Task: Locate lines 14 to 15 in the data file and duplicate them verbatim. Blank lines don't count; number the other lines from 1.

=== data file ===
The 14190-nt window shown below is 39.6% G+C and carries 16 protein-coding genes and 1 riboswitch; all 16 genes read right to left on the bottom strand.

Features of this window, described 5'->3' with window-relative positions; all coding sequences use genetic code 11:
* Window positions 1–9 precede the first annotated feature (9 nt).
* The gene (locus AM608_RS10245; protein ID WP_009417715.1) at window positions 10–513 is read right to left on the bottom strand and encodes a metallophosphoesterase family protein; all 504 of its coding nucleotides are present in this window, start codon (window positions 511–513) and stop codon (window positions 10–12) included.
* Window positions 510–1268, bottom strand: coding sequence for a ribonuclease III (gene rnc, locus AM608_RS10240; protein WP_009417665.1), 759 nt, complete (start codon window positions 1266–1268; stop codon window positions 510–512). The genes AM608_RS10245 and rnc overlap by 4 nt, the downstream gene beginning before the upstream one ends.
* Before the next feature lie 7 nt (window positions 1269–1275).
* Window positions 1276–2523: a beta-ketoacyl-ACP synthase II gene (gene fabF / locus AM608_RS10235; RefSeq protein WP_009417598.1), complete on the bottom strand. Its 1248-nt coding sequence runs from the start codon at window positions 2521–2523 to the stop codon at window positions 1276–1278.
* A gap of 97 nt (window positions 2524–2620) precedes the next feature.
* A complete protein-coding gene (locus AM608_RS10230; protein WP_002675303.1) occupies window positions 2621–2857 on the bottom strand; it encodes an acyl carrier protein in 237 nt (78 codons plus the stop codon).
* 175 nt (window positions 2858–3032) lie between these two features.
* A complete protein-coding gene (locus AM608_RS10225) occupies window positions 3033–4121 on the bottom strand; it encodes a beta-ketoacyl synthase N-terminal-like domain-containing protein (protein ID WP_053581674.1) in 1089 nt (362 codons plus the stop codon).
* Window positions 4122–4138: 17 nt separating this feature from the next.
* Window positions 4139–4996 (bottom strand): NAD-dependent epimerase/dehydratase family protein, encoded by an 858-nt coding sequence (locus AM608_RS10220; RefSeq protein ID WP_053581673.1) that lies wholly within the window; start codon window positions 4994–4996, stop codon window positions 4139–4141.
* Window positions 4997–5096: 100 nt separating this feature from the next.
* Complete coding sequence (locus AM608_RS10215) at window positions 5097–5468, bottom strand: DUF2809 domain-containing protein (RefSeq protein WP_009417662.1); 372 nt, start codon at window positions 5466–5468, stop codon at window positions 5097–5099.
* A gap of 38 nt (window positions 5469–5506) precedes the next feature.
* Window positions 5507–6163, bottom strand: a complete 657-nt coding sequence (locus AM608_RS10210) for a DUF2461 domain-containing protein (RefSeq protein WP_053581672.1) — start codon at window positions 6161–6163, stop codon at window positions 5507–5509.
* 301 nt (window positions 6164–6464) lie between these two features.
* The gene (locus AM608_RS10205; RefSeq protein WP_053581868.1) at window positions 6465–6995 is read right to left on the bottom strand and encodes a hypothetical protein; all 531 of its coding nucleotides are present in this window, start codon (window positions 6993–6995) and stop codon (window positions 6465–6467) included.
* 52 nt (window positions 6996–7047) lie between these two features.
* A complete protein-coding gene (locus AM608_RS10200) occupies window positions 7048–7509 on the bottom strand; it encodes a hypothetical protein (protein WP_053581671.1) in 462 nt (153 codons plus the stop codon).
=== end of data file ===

* Window positions 4997–5096: 100 nt separating this feature from the next.
* Complete coding sequence (locus AM608_RS10215) at window positions 5097–5468, bottom strand: DUF2809 domain-containing protein (RefSeq protein WP_009417662.1); 372 nt, start codon at window positions 5466–5468, stop codon at window positions 5097–5099.